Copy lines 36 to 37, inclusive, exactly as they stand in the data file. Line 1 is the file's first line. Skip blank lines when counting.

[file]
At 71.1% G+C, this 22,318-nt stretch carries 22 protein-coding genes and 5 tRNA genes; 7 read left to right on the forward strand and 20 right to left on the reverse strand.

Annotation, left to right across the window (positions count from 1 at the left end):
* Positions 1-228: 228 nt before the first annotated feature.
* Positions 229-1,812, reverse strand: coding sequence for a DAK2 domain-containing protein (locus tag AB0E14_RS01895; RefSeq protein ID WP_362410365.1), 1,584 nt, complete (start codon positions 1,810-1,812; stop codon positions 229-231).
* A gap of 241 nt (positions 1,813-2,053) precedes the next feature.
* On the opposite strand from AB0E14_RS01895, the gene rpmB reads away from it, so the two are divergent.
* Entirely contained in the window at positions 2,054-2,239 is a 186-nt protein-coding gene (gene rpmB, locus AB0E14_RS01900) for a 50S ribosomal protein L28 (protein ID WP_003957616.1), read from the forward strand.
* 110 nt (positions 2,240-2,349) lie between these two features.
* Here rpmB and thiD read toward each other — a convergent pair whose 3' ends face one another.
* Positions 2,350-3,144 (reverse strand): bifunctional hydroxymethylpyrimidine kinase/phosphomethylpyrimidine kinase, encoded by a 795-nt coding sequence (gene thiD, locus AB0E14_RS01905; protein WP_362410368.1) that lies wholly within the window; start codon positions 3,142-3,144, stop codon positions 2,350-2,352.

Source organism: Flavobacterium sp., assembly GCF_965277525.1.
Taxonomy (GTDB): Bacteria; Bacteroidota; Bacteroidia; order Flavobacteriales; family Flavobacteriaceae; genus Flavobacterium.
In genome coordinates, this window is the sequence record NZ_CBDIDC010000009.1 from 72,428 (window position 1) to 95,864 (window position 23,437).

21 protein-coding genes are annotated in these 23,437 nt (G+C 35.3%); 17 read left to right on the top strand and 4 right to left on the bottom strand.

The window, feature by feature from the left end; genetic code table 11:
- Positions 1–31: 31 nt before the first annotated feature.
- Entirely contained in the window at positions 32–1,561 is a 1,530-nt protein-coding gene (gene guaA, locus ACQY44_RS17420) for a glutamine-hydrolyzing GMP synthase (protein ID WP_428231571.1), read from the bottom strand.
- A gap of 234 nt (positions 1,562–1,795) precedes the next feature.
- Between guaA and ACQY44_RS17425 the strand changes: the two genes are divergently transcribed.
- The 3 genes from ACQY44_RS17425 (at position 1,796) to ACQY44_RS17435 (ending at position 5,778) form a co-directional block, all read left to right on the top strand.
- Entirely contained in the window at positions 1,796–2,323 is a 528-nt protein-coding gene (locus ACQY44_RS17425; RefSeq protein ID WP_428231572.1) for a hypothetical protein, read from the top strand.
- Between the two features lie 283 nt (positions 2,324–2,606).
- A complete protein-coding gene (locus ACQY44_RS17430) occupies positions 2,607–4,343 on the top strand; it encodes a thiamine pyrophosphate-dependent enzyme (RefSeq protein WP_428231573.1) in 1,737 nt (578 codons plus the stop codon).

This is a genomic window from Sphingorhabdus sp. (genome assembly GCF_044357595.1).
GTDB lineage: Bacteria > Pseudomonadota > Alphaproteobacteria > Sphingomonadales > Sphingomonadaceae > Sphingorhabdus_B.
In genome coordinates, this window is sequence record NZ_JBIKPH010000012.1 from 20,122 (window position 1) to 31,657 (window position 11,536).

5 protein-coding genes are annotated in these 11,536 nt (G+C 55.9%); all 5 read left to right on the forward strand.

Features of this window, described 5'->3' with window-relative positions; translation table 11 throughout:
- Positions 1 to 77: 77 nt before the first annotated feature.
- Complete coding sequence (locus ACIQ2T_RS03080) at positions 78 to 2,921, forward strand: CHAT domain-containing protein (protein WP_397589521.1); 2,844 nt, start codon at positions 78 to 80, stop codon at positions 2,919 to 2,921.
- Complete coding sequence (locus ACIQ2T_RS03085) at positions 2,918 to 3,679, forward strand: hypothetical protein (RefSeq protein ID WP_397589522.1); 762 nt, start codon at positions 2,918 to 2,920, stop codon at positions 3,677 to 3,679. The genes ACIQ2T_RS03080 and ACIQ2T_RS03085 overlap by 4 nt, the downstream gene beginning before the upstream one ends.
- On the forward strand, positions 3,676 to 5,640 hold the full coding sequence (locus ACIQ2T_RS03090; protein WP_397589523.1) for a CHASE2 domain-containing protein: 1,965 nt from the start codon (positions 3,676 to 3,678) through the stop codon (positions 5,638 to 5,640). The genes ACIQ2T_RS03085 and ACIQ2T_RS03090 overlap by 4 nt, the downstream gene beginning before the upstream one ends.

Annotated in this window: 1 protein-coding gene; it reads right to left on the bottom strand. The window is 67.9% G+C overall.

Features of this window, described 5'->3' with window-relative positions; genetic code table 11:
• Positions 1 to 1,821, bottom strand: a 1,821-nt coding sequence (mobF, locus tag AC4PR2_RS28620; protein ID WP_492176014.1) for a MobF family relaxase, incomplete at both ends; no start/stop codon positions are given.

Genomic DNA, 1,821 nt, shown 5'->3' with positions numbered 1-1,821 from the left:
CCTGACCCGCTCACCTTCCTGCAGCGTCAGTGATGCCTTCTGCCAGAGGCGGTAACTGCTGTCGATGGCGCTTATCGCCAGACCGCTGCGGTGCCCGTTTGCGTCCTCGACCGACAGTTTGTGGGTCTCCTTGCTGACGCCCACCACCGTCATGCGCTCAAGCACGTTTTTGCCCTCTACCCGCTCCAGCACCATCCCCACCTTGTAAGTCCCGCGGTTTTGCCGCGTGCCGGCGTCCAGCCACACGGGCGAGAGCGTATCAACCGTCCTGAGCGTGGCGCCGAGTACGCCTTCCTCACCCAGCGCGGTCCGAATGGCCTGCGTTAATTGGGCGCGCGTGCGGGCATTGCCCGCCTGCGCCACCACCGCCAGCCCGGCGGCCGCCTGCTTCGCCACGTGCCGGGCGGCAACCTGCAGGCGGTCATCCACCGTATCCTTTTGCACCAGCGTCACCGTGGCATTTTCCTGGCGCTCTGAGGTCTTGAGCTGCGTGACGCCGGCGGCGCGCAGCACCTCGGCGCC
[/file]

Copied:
Genomic DNA, 1,821 nt, shown 5'->3' with positions numbered 1-1,821 from the left:
CCTGACCCGCTCACCTTCCTGCAGCGTCAGTGATGCCTTCTGCCAGAGGCGGTAACTGCTGTCGATGGCGCTTATCGCCAGACCGCTGCGGTGCCCGTTTGCGTCCTCGACCGACAGTTTGTGGGTCTCCTTGCTGACGCCCACCACCGTCATGCGCTCAAGCACGTTTTTGCCCTCTACCCGCTCCAGCACCATCCCCACCTTGTAAGTCCCGCGGTTTTGCCGCGTGCCGGCGTCCAGCCACACGGGCGAGAGCGTATCAACCGTCCTGAGCGTGGCGCCGAGTACGCCTTCCTCACCCAGCGCGGTCCGAATGGCCTGCGTTAATTGGGCGCGCGTGCGGGCATTGCCCGCCTGCGCCACCACCGCCAGCCCGGCGGCCGCCTGCTTCGCCACGTGCCGGGCGGCAACCTGCAGGCGGTCATCCACCGTATCCTTTTGCACCAGCGTCACCGTGGCATTTTCCTGGCGCTCTGAGGTCTTGAGCTGCGTGACGCCGGCGGCGCGCAGCACCTCGGCGCC